Two driving instructors have hit the headlines recently by bringing new innovations to the market to help learner drivers better prepare for their tests. One, an app, helps illustrate different skills and techniques with 3D graphics.
The second innovation, showcased in the 2012 series of Dragons Den, aims to teach underage drivers the basic skills of operating a car before they take their first lesson on open roads.
A new dimension for driving
Driving in 3D, developed by Harrogate instructor Phil Hirst, provides an innovative app which illustrates 35 different skills. They include spotting dangers, using dual carriageways and reversing. An accompanying book, written together with another instructor, Richard Rawden, is also available.
The book provides an overview of the complete syllabus and goes into detail about how examiners conduct driving tests.
Both Phil and Richard have been providing lessons in their local areas for a number of years, with adequate driving instructor insurance. Both have stressed that the app and book are to be used in conjunction with professional lessons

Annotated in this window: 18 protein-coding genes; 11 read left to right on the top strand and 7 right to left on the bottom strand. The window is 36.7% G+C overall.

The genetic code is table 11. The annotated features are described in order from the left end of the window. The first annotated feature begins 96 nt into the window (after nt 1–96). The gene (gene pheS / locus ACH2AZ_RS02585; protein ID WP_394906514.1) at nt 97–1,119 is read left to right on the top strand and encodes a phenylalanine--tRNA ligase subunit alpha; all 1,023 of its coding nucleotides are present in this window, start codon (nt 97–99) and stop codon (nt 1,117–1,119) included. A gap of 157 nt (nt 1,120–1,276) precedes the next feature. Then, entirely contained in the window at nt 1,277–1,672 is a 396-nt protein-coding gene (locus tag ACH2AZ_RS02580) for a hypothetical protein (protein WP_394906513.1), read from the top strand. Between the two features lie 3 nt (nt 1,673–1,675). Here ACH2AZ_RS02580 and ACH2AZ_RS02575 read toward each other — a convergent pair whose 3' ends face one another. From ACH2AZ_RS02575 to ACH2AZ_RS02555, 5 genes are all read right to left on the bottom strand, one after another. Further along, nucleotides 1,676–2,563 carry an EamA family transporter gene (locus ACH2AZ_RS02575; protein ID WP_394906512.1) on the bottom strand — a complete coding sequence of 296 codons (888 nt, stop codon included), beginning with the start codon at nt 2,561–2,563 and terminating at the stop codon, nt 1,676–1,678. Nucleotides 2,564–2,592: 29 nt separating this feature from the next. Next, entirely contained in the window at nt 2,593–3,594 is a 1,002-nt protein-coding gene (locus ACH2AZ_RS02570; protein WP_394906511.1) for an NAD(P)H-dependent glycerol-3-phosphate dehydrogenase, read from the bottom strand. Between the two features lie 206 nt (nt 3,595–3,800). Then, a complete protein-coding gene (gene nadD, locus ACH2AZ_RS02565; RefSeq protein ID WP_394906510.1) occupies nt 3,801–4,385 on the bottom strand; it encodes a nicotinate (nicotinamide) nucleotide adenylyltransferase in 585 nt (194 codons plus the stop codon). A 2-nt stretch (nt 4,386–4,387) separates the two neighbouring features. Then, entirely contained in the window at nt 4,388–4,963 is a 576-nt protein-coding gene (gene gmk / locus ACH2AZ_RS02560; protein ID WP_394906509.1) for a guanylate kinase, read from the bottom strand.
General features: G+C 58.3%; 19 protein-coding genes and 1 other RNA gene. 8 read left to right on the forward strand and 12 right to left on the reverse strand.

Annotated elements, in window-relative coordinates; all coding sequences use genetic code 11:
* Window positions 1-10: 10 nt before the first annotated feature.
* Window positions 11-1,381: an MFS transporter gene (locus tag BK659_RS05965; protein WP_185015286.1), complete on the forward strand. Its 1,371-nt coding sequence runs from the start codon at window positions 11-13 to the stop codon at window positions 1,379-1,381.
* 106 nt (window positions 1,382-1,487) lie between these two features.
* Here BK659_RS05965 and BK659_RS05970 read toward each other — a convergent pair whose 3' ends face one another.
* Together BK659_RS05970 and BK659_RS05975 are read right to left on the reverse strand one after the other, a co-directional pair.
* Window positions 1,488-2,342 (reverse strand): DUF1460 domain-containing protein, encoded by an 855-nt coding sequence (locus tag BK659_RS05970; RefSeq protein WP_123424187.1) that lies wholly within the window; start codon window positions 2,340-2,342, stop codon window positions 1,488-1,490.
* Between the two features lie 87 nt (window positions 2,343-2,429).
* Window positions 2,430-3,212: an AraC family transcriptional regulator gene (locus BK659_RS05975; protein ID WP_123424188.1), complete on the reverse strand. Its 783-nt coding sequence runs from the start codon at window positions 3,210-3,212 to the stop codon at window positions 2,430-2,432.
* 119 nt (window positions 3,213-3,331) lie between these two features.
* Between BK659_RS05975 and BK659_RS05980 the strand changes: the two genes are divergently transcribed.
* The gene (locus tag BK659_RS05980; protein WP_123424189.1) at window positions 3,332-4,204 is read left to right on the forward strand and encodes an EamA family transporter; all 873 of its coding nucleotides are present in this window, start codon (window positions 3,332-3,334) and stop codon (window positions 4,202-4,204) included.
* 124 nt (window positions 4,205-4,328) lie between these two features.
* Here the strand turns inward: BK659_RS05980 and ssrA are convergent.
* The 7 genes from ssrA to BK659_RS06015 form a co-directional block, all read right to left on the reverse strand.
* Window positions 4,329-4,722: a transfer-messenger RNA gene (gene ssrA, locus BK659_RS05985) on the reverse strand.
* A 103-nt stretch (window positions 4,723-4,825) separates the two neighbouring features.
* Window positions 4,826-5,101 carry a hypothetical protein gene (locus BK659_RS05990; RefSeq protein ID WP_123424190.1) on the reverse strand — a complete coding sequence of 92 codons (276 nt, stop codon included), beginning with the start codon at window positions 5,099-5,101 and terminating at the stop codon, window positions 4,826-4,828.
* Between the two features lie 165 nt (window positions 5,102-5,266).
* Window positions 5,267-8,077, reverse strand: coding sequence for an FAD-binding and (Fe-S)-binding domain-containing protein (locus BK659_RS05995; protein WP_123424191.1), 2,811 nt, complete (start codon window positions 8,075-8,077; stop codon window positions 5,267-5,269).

Falling pass rates
Since the turn of the century, the Department of Transport reports that driving pass rates have been below 50 per cent. Analysts suggest that a lack of experience is the main factor.
Helping to address this issue, and create safer roads, Craig Ramshaw from Seaburn has created a school specifically providing lessons to those under the age of 17.
Though not successful in his bid on the popular BBC2 programme, the experienced driving instructor is happy with the success of his business so far.
What is most important for anyone looking to offer lessons to learner drivers is not necessarily innovation though.
Innovation, however, isn’t necessarily the most important thing to driving instructors. This, instead, lies in the ability to offer a professional service; protecting the customer, the instructor and other road users. As well as being ADI approved, having adequate ADI insurance is also vital.